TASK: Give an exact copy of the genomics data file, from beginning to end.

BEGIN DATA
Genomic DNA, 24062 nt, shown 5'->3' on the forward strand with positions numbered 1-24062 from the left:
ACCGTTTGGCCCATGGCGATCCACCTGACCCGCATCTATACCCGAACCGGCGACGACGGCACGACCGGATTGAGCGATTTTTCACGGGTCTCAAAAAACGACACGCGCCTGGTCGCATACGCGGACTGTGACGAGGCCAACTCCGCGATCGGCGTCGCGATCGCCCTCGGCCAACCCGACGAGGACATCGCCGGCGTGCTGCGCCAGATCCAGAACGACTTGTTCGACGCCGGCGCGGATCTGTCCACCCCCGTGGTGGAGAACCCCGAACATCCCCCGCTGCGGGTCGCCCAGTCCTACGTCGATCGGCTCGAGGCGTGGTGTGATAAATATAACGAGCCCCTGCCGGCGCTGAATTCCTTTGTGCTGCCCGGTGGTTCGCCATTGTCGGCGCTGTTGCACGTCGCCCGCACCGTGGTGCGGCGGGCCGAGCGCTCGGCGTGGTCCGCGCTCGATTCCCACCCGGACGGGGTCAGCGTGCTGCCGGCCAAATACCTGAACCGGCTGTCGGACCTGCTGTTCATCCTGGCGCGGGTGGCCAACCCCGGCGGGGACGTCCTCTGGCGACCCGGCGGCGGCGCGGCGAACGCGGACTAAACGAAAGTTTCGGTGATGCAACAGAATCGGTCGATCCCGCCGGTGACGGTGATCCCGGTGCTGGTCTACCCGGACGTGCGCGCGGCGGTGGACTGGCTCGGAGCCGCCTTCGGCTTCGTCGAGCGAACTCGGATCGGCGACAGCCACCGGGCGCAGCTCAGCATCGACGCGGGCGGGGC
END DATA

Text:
Genomic DNA, 24062 nt, shown 5'->3' on the forward strand with positions numbered 1-24062 from the left:
ACCGTTTGGCCCATGGCGATCCACCTGACCCGCATCTATACCCGAACCGGCGACGACGGCACGACCGGATTGAGCGATTTTTCACGGGTCTCAAAAAACGACACGCGCCTGGTCGCATACGCGGACTGTGACGAGGCCAACTCCGCGATCGGCGTCGCGATCGCCCTCGGCCAACCCGACGAGGACATCGCCGGCGTGCTGCGCCAGATCCAGAACGACTTGTTCGACGCCGGCGCGGATCTGTCCACCCCCGTGGTGGAGAACCCCGAACATCCCCCGCTGCGGGTCGCCCAGTCCTACGTCGATCGGCTCGAGGCGTGGTGTGATAAATATAACGAGCCCCTGCCGGCGCTGAATTCCTTTGTGCTGCCCGGTGGTTCGCCATTGTCGGCGCTGTTGCACGTCGCCCGCACCGTGGTGCGGCGGGCCGAGCGCTCGGCGTGGTCCGCGCTCGATTCCCACCCGGACGGGGTCAGCGTGCTGCCGGCCAAATACCTGAACCGGCTGTCGGACCTGCTGTTCATCCTGGCGCGGGTGGCCAACCCCGGCGGGGACGTCCTCTGGCGACCCGGCGGCGGCGCGGCGAACGCGGACTAAACGAAAGTTTCGGTGATGCAACAGAATCGGTCGATCCCGCCGGTGACGGTGATCCCGGTGCTGGTCTACCCGGACGTGCGCGCGGCGGTGGACTGGCTCGGAGCCGCCTTCGGCTTCGTCGAGCGAACTCGGATCGGCGACAGCCACCGGGCGCAGCTCAGCATCGACGCGGGCGGGGC